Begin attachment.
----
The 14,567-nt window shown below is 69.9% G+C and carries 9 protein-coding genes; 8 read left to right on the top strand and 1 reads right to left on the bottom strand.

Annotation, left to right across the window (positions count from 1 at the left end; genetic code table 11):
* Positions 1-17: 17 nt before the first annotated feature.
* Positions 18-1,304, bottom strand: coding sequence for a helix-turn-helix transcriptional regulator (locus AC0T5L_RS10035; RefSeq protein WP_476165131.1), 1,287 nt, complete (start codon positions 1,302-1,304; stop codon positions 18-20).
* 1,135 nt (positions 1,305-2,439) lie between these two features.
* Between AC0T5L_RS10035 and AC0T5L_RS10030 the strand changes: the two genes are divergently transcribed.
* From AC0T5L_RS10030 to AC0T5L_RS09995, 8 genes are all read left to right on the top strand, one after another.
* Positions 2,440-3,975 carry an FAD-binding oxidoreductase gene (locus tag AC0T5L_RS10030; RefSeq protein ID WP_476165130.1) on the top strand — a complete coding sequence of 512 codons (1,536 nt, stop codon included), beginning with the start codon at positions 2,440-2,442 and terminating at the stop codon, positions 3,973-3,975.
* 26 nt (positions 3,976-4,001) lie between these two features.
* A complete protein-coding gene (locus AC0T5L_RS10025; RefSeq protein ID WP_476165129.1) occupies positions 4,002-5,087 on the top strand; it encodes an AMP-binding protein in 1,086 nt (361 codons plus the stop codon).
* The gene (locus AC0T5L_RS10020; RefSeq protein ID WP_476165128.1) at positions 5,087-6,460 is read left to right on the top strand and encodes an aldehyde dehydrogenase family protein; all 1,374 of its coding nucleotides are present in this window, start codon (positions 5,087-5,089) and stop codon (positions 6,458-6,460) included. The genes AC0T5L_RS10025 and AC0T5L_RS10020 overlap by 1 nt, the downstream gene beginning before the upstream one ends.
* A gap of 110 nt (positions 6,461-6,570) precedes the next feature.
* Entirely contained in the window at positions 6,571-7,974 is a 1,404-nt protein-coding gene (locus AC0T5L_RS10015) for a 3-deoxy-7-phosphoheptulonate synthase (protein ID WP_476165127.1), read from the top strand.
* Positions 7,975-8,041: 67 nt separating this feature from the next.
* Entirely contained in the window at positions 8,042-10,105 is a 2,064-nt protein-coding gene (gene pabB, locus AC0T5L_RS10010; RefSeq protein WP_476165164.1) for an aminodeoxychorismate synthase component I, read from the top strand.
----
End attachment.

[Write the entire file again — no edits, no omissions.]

The 14,567-nt window shown below is 69.9% G+C and carries 9 protein-coding genes; 8 read left to right on the top strand and 1 reads right to left on the bottom strand.

Annotation, left to right across the window (positions count from 1 at the left end; genetic code table 11):
* Positions 1-17: 17 nt before the first annotated feature.
* Positions 18-1,304, bottom strand: coding sequence for a helix-turn-helix transcriptional regulator (locus AC0T5L_RS10035; RefSeq protein WP_476165131.1), 1,287 nt, complete (start codon positions 1,302-1,304; stop codon positions 18-20).
* 1,135 nt (positions 1,305-2,439) lie between these two features.
* Between AC0T5L_RS10035 and AC0T5L_RS10030 the strand changes: the two genes are divergently transcribed.
* From AC0T5L_RS10030 to AC0T5L_RS09995, 8 genes are all read left to right on the top strand, one after another.
* Positions 2,440-3,975 carry an FAD-binding oxidoreductase gene (locus tag AC0T5L_RS10030; RefSeq protein ID WP_476165130.1) on the top strand — a complete coding sequence of 512 codons (1,536 nt, stop codon included), beginning with the start codon at positions 2,440-2,442 and terminating at the stop codon, positions 3,973-3,975.
* 26 nt (positions 3,976-4,001) lie between these two features.
* A complete protein-coding gene (locus AC0T5L_RS10025; RefSeq protein ID WP_476165129.1) occupies positions 4,002-5,087 on the top strand; it encodes an AMP-binding protein in 1,086 nt (361 codons plus the stop codon).
* The gene (locus AC0T5L_RS10020; RefSeq protein ID WP_476165128.1) at positions 5,087-6,460 is read left to right on the top strand and encodes an aldehyde dehydrogenase family protein; all 1,374 of its coding nucleotides are present in this window, start codon (positions 5,087-5,089) and stop codon (positions 6,458-6,460) included. The genes AC0T5L_RS10025 and AC0T5L_RS10020 overlap by 1 nt, the downstream gene beginning before the upstream one ends.
* A gap of 110 nt (positions 6,461-6,570) precedes the next feature.
* Entirely contained in the window at positions 6,571-7,974 is a 1,404-nt protein-coding gene (locus AC0T5L_RS10015) for a 3-deoxy-7-phosphoheptulonate synthase (protein ID WP_476165127.1), read from the top strand.
* Positions 7,975-8,041: 67 nt separating this feature from the next.
* Entirely contained in the window at positions 8,042-10,105 is a 2,064-nt protein-coding gene (gene pabB, locus AC0T5L_RS10010; RefSeq protein WP_476165164.1) for an aminodeoxychorismate synthase component I, read from the top strand.